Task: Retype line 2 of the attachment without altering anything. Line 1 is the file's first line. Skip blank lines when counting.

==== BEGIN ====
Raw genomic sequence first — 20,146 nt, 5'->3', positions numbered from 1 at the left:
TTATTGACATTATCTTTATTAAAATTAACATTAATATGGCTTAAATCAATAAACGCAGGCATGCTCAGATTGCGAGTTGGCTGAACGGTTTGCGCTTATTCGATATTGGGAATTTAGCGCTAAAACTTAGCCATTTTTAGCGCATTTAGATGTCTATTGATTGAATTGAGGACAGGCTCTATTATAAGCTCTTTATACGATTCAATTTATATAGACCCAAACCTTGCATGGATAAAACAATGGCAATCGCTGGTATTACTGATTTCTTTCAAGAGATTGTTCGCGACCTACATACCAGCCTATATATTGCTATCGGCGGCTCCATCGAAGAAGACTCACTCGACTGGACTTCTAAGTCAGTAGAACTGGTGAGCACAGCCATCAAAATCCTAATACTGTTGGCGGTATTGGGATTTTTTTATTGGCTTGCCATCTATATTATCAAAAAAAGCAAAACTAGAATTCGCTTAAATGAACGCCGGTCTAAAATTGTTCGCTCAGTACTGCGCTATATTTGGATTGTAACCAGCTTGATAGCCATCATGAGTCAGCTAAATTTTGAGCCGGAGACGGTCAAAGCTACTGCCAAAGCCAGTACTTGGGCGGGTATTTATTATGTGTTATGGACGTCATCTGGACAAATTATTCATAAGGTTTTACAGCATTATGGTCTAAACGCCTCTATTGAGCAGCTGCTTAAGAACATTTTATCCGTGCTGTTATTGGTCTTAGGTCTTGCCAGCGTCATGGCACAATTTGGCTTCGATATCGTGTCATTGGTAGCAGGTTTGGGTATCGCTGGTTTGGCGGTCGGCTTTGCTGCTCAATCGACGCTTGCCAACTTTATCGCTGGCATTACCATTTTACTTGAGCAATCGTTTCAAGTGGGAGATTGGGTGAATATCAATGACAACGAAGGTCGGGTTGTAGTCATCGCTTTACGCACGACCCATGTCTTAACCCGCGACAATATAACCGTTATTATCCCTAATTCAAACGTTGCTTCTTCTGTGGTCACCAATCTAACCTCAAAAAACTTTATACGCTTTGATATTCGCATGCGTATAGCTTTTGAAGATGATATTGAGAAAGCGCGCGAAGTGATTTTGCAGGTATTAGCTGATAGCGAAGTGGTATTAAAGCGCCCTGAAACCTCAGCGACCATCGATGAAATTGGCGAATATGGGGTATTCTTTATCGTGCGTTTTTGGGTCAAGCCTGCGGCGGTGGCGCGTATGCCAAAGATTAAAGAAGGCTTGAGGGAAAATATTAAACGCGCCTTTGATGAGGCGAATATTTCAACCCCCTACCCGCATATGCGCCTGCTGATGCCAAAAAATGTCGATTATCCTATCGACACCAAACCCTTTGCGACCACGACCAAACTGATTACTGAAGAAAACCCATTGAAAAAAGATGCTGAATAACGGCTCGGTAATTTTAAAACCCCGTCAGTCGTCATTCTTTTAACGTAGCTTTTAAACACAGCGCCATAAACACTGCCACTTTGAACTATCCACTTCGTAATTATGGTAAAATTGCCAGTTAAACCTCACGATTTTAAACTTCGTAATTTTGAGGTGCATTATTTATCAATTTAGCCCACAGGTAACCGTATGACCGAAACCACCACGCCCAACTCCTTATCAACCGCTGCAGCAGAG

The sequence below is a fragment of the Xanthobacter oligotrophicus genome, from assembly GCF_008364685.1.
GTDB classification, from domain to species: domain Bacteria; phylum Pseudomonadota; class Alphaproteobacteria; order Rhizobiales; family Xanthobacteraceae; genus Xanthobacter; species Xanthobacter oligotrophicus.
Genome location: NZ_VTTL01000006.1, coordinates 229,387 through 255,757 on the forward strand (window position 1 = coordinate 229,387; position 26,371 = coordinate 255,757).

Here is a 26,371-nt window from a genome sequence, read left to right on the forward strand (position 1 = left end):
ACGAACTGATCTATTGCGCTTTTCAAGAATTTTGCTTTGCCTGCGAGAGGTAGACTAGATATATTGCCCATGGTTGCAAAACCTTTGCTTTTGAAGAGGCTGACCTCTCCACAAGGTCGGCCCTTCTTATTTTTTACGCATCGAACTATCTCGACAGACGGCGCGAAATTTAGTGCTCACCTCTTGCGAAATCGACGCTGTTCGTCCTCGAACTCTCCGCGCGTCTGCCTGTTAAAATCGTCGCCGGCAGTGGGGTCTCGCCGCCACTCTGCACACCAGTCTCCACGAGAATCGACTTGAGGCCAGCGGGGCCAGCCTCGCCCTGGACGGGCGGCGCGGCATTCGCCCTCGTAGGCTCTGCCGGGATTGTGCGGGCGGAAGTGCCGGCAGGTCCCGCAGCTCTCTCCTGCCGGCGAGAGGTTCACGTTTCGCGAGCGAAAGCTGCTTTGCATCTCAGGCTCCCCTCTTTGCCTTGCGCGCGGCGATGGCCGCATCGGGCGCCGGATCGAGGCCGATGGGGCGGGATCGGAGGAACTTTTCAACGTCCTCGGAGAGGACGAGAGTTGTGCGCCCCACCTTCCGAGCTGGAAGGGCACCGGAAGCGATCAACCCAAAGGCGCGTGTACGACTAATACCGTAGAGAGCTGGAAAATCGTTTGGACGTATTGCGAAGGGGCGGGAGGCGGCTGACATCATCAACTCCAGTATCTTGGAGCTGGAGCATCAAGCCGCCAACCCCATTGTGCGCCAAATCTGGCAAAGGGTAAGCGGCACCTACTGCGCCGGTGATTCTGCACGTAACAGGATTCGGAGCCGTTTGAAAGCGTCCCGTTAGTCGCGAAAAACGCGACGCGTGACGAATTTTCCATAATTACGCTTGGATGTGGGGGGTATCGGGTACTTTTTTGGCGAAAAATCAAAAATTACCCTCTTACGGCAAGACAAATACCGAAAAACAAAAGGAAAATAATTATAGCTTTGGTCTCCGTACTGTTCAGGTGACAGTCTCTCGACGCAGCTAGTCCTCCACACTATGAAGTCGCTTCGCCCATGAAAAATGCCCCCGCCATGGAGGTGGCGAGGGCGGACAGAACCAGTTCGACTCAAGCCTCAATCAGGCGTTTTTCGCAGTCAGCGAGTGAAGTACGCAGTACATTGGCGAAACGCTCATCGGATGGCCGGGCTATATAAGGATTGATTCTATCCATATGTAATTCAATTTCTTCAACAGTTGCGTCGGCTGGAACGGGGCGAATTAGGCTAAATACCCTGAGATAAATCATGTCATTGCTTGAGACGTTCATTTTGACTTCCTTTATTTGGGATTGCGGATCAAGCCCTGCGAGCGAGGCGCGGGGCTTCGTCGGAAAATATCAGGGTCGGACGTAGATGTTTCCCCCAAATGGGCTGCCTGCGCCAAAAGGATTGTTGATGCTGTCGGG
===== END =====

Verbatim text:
TTATTGACATTATCTTTATTAAAATTAACATTAATATGGCTTAAATCAATAAACGCAGGCATGCTCAGATTGCGAGTTGGCTGAACGGTTTGCGCTTATTCGATATTGGGAATTTAGCGCTAAAACTTAGCCATTTTTAGCGCATTTAGATGTCTATTGATTGAATTGAGGACAGGCTCTATTATAAGCTCTTTATACGATTCAATTTATATAGACCCAAACCTTGCATGGATAAAACAATGGCAATCGCTGGTATTACTGATTTCTTTCAAGAGATTGTTCGCGACCTACATACCAGCCTATATATTGCTATCGGCGGCTCCATCGAAGAAGACTCACTCGACTGGACTTCTAAGTCAGTAGAACTGGTGAGCACAGCCATCAAAATCCTAATACTGTTGGCGGTATTGGGATTTTTTTATTGGCTTGCCATCTATATTATCAAAAAAAGCAAAACTAGAATTCGCTTAAATGAACGCCGGTCTAAAATTGTTCGCTCAGTACTGCGCTATATTTGGATTGTAACCAGCTTGATAGCCATCATGAGTCAGCTAAATTTTGAGCCGGAGACGGTCAAAGCTACTGCCAAAGCCAGTACTTGGGCGGGTATTTATTATGTGTTATGGACGTCATCTGGACAAATTATTCATAAGGTTTTACAGCATTATGGTCTAAACGCCTCTATTGAGCAGCTGCTTAAGAACATTTTATCCGTGCTGTTATTGGTCTTAGGTCTTGCCAGCGTCATGGCACAATTTGGCTTCGATATCGTGTCATTGGTAGCAGGTTTGGGTATCGCTGGTTTGGCGGTCGGCTTTGCTGCTCAATCGACGCTTGCCAACTTTATCGCTGGCATTACCATTTTACTTGAGCAATCGTTTCAAGTGGGAGATTGGGTGAATATCAATGACAACGAAGGTCGGGTTGTAGTCATCGCTTTACGCACGACCCATGTCTTAACCCGCGACAATATAACCGTTATTATCCCTAATTCAAACGTTGCTTCTTCTGTGGTCACCAATCTAACCTCAAAAAACTTTATACGCTTTGATATTCGCATGCGTATAGCTTTTGAAGATGATATTGAGAAAGCGCGCGAAGTGATTTTGCAGGTATTAGCTGATAGCGAAGTGGTATTAAAGCGCCCTGAAACCTCAGCGACCATCGATGAAATTGGCGAATATGGGGTATTCTTTATCGTGCGTTTTTGGGTCAAGCCTGCGGCGGTGGCGCGTATGCCAAAGATTAAAGAAGGCTTGAGGGAAAATATTAAACGCGCCTTTGATGAGGCGAATATTTCAACCCCCTACCCGCATATGCGCCTGCTGATGCCAAAAAATGTCGATTATCCTATCGACACCAAACCCTTTGCGACCACGACCAAACTGATTACTGAAGAAAACCCATTGAAAAAAGATGCTGAATAACGGCTCGGTAATTTTAAAACCCCGTCAGTCGTCATTCTTTTAACGTAGCTTTTAAACACAGCGCCATAAACACTGCCACTTTGAACTATCCACTTCGTAATTATGGTAAAATTGCCAGTTAAACCTCACGATTTTAAACTTCGTAATTTTGAGGTGCATTATTTATCAATTTAGCCCACAGGTAACCGTATGACCGAAACCACCACGCCCAACTCCTTATCAACCGCTGCAGCAGAG